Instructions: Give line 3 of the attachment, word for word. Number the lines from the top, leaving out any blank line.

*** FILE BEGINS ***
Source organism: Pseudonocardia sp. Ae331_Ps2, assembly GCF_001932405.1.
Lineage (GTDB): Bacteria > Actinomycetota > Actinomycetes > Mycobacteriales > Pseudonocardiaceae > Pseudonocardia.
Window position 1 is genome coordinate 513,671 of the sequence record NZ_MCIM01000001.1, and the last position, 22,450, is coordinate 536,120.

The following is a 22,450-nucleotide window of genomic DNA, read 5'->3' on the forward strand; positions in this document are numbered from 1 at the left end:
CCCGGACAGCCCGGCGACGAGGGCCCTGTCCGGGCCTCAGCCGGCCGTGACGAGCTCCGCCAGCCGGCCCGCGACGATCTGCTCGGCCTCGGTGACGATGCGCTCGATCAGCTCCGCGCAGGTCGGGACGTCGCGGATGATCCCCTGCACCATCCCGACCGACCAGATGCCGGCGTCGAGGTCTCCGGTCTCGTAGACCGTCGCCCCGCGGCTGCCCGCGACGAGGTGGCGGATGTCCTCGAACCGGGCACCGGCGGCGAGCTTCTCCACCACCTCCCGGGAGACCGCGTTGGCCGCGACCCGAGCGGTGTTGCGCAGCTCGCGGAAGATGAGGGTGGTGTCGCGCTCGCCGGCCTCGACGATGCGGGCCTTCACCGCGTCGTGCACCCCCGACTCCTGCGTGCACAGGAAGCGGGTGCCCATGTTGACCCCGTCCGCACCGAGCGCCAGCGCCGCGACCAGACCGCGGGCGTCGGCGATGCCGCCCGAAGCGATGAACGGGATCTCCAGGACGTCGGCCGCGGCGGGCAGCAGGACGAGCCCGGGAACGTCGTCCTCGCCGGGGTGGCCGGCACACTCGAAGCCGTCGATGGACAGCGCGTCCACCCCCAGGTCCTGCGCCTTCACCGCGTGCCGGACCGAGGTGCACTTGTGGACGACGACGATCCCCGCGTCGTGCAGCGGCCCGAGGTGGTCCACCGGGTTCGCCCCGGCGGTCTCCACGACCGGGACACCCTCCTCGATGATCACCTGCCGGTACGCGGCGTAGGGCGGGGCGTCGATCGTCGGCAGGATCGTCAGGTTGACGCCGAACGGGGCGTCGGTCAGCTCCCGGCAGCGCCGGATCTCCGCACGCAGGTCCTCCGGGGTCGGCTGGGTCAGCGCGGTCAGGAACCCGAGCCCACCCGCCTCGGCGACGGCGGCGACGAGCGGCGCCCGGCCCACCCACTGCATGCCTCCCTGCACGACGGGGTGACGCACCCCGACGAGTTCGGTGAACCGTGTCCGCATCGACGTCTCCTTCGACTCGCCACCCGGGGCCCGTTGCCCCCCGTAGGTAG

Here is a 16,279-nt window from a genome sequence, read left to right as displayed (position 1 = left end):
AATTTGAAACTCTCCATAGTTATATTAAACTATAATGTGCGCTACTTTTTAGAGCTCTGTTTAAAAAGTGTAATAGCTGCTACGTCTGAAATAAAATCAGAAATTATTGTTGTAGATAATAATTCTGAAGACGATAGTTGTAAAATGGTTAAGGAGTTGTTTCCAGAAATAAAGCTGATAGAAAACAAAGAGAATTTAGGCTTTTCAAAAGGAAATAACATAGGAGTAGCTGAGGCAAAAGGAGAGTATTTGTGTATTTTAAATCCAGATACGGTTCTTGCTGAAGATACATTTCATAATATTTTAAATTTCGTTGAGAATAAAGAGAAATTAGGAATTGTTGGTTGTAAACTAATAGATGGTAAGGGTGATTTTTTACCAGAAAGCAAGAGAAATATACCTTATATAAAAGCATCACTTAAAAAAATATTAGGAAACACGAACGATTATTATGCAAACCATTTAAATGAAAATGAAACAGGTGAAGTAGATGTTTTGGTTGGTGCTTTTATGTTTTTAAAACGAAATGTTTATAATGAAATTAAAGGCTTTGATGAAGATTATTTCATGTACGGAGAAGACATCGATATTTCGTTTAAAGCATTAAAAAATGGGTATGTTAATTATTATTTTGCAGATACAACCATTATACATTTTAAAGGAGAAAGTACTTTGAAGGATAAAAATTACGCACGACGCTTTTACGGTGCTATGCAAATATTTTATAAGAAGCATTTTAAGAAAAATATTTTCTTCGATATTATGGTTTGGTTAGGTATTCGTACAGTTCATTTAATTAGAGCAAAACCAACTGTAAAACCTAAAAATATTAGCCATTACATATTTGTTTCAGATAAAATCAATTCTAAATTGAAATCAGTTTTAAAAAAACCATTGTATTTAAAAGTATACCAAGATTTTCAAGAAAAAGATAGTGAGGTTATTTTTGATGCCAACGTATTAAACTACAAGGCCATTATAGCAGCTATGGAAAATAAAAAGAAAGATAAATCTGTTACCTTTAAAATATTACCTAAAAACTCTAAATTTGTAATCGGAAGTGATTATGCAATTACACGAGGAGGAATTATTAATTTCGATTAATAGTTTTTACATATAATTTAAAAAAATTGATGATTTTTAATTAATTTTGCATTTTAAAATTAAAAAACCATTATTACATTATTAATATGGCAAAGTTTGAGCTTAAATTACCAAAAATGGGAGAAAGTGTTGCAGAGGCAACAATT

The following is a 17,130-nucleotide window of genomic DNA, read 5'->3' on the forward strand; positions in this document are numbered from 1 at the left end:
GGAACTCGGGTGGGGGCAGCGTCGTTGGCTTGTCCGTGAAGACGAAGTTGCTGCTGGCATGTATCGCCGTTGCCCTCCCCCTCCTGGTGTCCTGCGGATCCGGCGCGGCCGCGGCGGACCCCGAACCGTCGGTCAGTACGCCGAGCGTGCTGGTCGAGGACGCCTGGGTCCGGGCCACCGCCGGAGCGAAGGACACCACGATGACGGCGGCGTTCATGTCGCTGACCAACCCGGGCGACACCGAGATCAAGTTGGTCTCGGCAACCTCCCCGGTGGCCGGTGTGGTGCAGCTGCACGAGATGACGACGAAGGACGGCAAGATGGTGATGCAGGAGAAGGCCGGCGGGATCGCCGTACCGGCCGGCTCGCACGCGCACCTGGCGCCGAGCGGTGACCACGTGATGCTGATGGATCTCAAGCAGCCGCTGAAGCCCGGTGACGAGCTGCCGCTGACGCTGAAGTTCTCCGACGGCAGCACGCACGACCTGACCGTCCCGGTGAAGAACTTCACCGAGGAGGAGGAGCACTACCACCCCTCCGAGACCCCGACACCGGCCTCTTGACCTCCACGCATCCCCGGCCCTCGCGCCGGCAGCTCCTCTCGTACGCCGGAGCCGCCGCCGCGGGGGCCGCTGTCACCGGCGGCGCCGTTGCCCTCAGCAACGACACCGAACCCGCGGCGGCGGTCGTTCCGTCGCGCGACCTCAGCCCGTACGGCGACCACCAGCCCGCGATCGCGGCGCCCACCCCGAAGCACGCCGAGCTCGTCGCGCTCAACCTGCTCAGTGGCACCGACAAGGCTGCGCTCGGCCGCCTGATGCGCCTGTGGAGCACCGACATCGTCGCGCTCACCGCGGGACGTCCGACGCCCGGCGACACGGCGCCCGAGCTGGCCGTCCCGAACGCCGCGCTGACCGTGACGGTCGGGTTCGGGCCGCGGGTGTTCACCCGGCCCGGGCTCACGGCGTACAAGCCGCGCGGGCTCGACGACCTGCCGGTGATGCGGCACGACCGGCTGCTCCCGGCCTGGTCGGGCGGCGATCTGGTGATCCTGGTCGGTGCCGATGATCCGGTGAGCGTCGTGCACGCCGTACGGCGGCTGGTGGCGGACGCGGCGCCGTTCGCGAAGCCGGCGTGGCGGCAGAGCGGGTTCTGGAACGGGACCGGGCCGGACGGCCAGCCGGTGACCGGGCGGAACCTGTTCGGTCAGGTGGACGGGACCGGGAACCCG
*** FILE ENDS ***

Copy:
Window position 1 is genome coordinate 513,671 of the sequence record NZ_MCIM01000001.1, and the last position, 22,450, is coordinate 536,120.